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The Red Sox finished in last place in 1922, beginning a stretch of 11 years in which the team finished last all but twice. However, Fenway Park continued to host crowds at a variety of events including a third straight Columbus Day football doubleheader, high school baseball, an annual war memorial service and a meeting held by the Irish Republican Army in May.

The Red Sox

Record: 61-93, 8th in American League
Manager: Hugh Duffy
Attendance: 259,184

The Red Sox plunged to the cellar in 1922, finishing in eighth place with a 61-93 record. Hugh Duffy returned as manager and ran out a staff whose best pitcher (measured by earned run average) was 38-year-old Jack Quinn. But even Quinn couldn't break even and went 13-16. Rip Collins led the club in wins with 14 and was the only pitcher on the team with a winning record. Both Quinn and Collins had come from the Yankees in the trade for veterans Sam Jones, Everett Scott, and Joe Bush. Another trade between the two teams in late July, which many saw as a boost to New York in the pennant race, prompted Commissioner Kenesaw Mountain Landis to institute a June 15 trading deadline.

Boston's .263 batting average was the lowest in the American League, as was the club's on-base and slugging percentage. The team's ERA wasn't quite as bad - only sixth-worst - but the defense did the staff no favors, finishing with the lowest fielding percentage in the AL. First baseman George Burns hit 12 homers, twice as many as anyone else on the team, while his .306 batting average placed him second only to outfielder Joe Harris. Burns, Harris, and reserve outfielder Elmer Smith had come to the team in a Christmas Eve 1921 trade with Cleveland, for Stuffy McInnis.

After their first 25 games, the Red Sox found themselves in third place but by Memorial Day they were in eighth and rarely saw daylight again. Though the season was a forgettable one, there was a notable benefit game between the Red Sox and a team of All-American stars played at Fenway Park on August 14. Proceeds from the game went to the family of the late Boston Braves outfielder Tommy McCarthy. Lizzie Murphy, who played in the benefit, became the first woman to appear in a baseball game at Fenway Park.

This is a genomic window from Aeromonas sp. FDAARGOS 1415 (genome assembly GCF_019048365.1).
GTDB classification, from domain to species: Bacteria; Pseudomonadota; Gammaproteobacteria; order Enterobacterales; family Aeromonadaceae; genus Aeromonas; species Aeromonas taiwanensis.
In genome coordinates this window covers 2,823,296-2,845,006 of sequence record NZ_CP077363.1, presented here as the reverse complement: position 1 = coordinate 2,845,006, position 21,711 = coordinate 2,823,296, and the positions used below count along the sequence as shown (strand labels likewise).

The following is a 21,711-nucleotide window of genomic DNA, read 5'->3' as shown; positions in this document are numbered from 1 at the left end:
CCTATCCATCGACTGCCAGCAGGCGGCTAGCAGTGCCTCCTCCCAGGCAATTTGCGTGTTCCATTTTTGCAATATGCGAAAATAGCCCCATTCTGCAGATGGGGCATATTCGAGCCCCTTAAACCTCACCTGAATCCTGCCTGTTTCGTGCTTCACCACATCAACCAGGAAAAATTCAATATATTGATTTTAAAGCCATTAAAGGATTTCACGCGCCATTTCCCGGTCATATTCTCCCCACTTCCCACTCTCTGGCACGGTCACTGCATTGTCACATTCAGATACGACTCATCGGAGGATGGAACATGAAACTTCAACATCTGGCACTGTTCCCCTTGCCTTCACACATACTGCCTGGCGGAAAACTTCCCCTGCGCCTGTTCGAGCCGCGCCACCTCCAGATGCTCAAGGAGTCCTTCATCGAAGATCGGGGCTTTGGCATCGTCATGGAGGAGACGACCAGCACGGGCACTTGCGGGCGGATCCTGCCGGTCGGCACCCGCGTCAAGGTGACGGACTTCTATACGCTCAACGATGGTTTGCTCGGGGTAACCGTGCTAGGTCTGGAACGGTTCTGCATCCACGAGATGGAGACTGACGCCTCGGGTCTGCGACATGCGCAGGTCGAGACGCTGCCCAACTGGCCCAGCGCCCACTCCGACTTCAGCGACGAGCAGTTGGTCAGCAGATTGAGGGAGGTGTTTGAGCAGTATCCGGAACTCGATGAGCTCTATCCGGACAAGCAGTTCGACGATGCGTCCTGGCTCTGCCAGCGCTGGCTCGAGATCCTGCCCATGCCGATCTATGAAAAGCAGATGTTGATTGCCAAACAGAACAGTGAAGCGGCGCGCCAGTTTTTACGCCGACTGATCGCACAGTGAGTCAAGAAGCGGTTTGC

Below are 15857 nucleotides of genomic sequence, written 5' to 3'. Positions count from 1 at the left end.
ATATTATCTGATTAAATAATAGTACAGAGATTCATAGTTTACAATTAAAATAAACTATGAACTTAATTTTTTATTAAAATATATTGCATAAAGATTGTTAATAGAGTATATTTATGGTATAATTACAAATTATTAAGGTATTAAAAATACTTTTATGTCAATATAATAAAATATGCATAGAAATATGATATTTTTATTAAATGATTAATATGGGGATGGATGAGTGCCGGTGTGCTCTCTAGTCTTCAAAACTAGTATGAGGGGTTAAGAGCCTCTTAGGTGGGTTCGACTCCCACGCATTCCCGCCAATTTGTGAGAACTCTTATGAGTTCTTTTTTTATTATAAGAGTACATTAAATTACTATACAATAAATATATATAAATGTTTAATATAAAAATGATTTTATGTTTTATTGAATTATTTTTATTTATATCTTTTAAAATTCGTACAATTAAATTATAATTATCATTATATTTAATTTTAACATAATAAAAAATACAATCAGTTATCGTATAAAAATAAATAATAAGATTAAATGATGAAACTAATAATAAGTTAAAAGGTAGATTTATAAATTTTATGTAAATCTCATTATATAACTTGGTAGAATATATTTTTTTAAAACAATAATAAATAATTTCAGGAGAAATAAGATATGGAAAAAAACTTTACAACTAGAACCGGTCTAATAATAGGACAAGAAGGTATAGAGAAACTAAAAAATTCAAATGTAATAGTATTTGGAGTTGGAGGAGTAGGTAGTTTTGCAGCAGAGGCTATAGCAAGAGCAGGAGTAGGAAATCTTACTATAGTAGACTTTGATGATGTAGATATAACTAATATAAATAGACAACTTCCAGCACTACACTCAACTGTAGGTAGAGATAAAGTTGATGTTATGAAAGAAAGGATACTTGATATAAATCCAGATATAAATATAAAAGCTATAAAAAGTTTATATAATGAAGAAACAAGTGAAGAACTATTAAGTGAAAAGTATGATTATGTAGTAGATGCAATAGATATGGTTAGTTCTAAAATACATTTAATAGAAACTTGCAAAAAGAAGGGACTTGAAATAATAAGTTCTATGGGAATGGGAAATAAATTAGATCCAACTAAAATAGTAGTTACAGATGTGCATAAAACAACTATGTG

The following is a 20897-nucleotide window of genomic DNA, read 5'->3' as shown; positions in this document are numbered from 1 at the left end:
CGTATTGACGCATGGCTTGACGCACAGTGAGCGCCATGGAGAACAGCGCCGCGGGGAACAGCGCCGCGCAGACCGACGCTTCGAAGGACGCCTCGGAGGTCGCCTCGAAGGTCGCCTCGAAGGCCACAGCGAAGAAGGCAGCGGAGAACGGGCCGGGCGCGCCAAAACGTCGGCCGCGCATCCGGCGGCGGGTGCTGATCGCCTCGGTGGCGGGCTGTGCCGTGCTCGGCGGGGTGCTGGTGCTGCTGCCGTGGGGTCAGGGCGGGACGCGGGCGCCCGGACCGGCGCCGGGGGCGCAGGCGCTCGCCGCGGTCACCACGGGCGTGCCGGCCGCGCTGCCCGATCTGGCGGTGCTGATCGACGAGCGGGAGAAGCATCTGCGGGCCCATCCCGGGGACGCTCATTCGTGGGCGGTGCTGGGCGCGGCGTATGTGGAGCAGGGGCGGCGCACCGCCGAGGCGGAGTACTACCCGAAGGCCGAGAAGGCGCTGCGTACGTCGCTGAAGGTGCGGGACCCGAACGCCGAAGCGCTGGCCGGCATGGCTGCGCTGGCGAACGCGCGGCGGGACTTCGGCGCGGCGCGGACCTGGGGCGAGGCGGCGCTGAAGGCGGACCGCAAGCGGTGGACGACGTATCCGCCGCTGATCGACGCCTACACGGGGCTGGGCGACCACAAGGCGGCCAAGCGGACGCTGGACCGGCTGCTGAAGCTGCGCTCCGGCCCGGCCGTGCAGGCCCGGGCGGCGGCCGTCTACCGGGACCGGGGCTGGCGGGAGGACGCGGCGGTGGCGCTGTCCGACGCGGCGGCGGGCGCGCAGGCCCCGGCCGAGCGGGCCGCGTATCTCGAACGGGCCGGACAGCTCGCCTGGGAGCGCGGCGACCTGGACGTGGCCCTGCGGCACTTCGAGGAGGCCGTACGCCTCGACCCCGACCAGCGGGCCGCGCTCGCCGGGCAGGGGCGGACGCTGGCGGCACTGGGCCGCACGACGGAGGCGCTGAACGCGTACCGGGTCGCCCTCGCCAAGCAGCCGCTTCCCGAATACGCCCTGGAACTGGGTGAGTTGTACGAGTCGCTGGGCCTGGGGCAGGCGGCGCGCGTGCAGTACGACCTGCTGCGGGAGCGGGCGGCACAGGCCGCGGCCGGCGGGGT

In 1922, the distance to center field was first recorded. Dead center field was measured as 488 feet from home, with the deepest part of the ballpark measured at 550 feet to just right of dead center.

Non-Red Sox Baseball At Fenway Park

Fenway Park hosted just one non-Red Sox baseball game in 1922 with English High defeating High School of Commerce, 2-1.

1922 Non-Red Sox Baseball At Fenway Park
June 13English High 2, High School of Commerce 1

More Than a Ballpark™

In May 1922, the American Legion, Veterans of Foreign Wars and Spanish War Veterans organized a memorial service at Fenway Park. That same day, the ballpark added another chapter to its political history, when the Irish Republican Army held a meeting there. Countess Constance Georgine Markiewicz, an Irish revolutionary and key figure in the 1916 Easter Rising, delivered a speech to the assembled crowd as part of the event. Fenway Park also hosted a few football games in 1922, including another Columbus Day doubleheader.

1922 Non-Baseball Events At Fenway Park
May 28War Memorial Service*
May 28Irish Republican Army Meeting and Speech by Countess Markiewicz
October 12Boston English 0, BC High 0 (Football)
October 12Dorchester High 18, Mechanics Arts 0 (Football)
November 25Dartmouth 7, Brown 0 (Football)
November 30Pere Marquette Council, Knights of Columbus 7, Fitton A. C. of East Boston 0 (Football)
December 10USS Delaware 27, USS Relief 0 (North Atlantic Fleet Football Championship)

*Started in the 1910s, a late May memorial service coinciding with the Memorial Day weekend was often held at Fenway Park through the mid-20th Century.

October 12, 1922
 1922 Columbus Day Football Doubleheader
 at Fenway Park

In what was fast becoming a Columbus Day tradition, Fenway Park played host to a high school football doubleheader in 1922. Boston English and Boston College High School ended up in a scoreless tie, while Dorchester High posted three second-half touchdowns to defeat their cross-town rival Mechanics Arts High. Both games were played in the morning as preludes to a heralded afternoon game between Boston College and Fordham at Braves Field.

Fenway Park In 1929 (Credit: Leslie Jones/Boston Public Library)